"Tribunals," or disciplinary hearings in the public school system are held when a child has violated a school rule. When the school is considering suspending or expelling a student, the student has a right to be heard at a hearing, often called a “tribunal” hearing. At these hearings, evidence is presented by witnesses at the school such as other teachers or administration, or students. The child is also asked to speak and give their side of the story. Once all of the information has been presented, the hearing officer will decide if the child has broken the rule. I refer to this part of the hearing as “phase one.” My goal when representing a student in this phase of the hearing is to ensure that I prevent them and their families from making any kind of statement that could negatively impact a pending or potential juvenile court case. While the child may ultimately decide to take responsibility, this decision should be made only after they have seen all of the evidence and had the opportunity to fully weigh their choices and any future impact.
The dress code in juvenile court is an important yet sometimes overlooked aspect of the process. Many other concerns seem to outweigh this topic during court prep time and I have found it best to just spell out the ABC's of dressing for court. While much of this may seem obvious, you can never be too prepared.
When you walk in to the courthouse, you will see children and adults alike in all types of clothing, ranging from extremely casual to suit and tie. While there is no mandatory dress code, I strongly believe that dressing for court is of the utmost importance.
Founder of Non-Profit: B.R.A.K.E.S., a Teen Pro-Active Driving Course
NHRA Drag Racer and Radio Host
Meet Doug Herbert---an amazing individual and champion for our youth. Doug's story is touching and his work is powerful. In 2008, Doug lost his two young sons in an auto accident and vowed to find a way to prevent other families from experiencing this pain and grief. B.R.A.K.E.S. (Be Responsible and Keep Everyone Safe) was born that same year. This is not your typical driver's ed class! BRAKES courses are conducted in locations around the country in places like the Charlotte Motor Speedway and the Southern California at Pomona Fairplex, to name a few.
Students drive cars donated by KIA in a course that teaches them how to avoid accidents on a slalom course, how to handle distraction, car control and recovery, and what many students describe as the fun part of the course--the "panic stop," (driving as fast as they can and then slamming the brakes and whippping the wheel). Parents must attend this free course (which does involve a $99 refundable deposit) along with their teen. Doug's program is making a difference in the lives of teens across the country and statistics show there is approximately a 64% reduction in crashes of BRAKES graduates. To learn more about the program, gather some excellent tips from Doug, and find out how your child can participate (rumor has it the program is coming to the Atlanta Motor Speedway), read on!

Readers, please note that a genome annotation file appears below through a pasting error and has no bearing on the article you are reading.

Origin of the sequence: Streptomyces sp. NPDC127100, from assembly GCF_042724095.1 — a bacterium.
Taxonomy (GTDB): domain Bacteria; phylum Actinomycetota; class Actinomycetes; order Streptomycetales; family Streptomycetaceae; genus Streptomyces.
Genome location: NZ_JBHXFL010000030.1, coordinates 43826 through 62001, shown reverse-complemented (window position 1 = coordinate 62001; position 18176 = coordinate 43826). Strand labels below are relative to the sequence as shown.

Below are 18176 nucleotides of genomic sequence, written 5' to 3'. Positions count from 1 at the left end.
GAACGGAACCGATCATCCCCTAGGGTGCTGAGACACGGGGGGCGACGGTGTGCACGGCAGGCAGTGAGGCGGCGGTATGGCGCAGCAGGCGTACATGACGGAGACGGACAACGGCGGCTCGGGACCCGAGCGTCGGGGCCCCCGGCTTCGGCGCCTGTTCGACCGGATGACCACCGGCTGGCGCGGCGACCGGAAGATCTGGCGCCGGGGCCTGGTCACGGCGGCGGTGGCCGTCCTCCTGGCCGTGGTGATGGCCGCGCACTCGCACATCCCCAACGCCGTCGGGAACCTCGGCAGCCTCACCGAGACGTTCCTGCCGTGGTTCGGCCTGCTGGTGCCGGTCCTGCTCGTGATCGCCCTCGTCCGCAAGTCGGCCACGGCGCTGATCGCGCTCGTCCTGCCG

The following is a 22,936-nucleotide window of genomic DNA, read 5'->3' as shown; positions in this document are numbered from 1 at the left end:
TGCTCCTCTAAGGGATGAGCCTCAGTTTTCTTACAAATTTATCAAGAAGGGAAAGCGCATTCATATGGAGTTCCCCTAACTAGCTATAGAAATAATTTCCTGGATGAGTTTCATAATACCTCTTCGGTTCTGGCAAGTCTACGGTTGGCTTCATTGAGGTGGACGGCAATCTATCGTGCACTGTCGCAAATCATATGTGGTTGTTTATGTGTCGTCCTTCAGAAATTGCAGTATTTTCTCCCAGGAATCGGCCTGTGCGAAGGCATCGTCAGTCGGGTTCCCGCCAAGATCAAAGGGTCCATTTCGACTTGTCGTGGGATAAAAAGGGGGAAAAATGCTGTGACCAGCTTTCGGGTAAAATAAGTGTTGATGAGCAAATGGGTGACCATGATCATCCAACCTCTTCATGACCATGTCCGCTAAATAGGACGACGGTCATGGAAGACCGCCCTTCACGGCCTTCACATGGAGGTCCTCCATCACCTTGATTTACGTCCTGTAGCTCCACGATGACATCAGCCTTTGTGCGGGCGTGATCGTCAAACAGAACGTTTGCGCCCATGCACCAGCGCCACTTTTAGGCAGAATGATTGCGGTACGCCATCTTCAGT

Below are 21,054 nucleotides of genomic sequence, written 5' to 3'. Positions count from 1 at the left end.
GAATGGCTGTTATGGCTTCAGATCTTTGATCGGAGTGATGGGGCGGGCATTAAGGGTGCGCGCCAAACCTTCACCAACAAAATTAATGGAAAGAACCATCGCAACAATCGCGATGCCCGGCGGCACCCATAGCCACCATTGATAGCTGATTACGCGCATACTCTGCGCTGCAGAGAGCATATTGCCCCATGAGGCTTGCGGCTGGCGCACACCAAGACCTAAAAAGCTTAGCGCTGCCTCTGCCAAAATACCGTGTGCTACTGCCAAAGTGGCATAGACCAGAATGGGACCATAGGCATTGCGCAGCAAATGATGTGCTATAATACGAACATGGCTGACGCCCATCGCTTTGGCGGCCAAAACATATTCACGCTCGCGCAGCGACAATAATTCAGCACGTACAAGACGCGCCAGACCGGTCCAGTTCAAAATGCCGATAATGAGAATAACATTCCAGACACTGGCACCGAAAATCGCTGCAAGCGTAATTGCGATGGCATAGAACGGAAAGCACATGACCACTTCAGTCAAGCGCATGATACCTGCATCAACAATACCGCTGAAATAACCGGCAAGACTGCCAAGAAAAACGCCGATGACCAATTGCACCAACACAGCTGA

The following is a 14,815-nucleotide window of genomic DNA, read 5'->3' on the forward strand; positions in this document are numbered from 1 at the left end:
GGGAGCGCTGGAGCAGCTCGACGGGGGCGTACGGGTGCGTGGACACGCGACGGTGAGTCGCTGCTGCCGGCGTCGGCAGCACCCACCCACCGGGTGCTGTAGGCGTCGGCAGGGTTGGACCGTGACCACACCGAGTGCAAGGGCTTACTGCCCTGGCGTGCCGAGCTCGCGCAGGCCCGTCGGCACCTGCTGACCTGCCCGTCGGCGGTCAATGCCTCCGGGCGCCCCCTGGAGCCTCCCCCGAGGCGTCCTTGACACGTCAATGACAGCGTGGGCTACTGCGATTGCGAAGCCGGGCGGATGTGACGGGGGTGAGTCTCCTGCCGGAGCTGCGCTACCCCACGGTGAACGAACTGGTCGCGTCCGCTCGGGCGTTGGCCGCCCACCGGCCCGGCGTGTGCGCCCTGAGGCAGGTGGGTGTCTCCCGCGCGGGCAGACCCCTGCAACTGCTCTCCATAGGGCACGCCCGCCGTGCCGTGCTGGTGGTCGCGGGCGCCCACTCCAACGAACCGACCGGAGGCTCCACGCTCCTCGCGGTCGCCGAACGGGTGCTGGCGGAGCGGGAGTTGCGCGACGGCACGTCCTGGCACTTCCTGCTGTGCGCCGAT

:Spring is in the air and summer plans are in the making! In this blog, I would like to share several volunteer opportunities for teens to consider trying this summer. This list focuses on Cobb County and supplements the list of Atlanta opportunities I shared last year.
Please note many of these opportunities require parental supervision and/or parental consent. I hope you enjoy these suggestions and good luck planning your summer!
1) Good Samaritan Health Center of Cobb This is a great opportunity for those interested in health care. Requirements: 16 years old and up, photo I.D., immunization records and application. Contact: Email Megan Freeman to RSVP for orientation and the application.
I work with parents in my juvenile defense practice and am often asked to provide suggestions on how parents can prepare their children for the online world. While there is no magic bullet solution to this ongoing discussion, I do have a few helpful hints for parents to consider.
Internet Safety Discussion Begins at a Young Age
My first suggestion is to start talking about internet safety with your children at a young age. One of the best ways a parent can do this is by taking the time to sit down with your child, side by side, and go online with them.
Even if your 8 or 9 year old is only going online to play games, this practice is helpful because you have the opportunity to understand the lay of the land from their perspective. You can learn about what sites they like to visit and why they like them and ask them to walk you through particular games, apps, or sites. As you explore with your child, this opens the door for further discussion and gives you a platform to ask questions. You may ask them whether they have ever received unwanted communication by strangers online, or if they have ever felt unsafe online. It is much easier for a parent to require that they go online with a child at 8 years old, versus 15 or 16, so starting early is critical.
Kathryn Boortz has a passion for working with youth and their families. She is the founder of Boortz Law, a law firm that focuses on juvenile defense.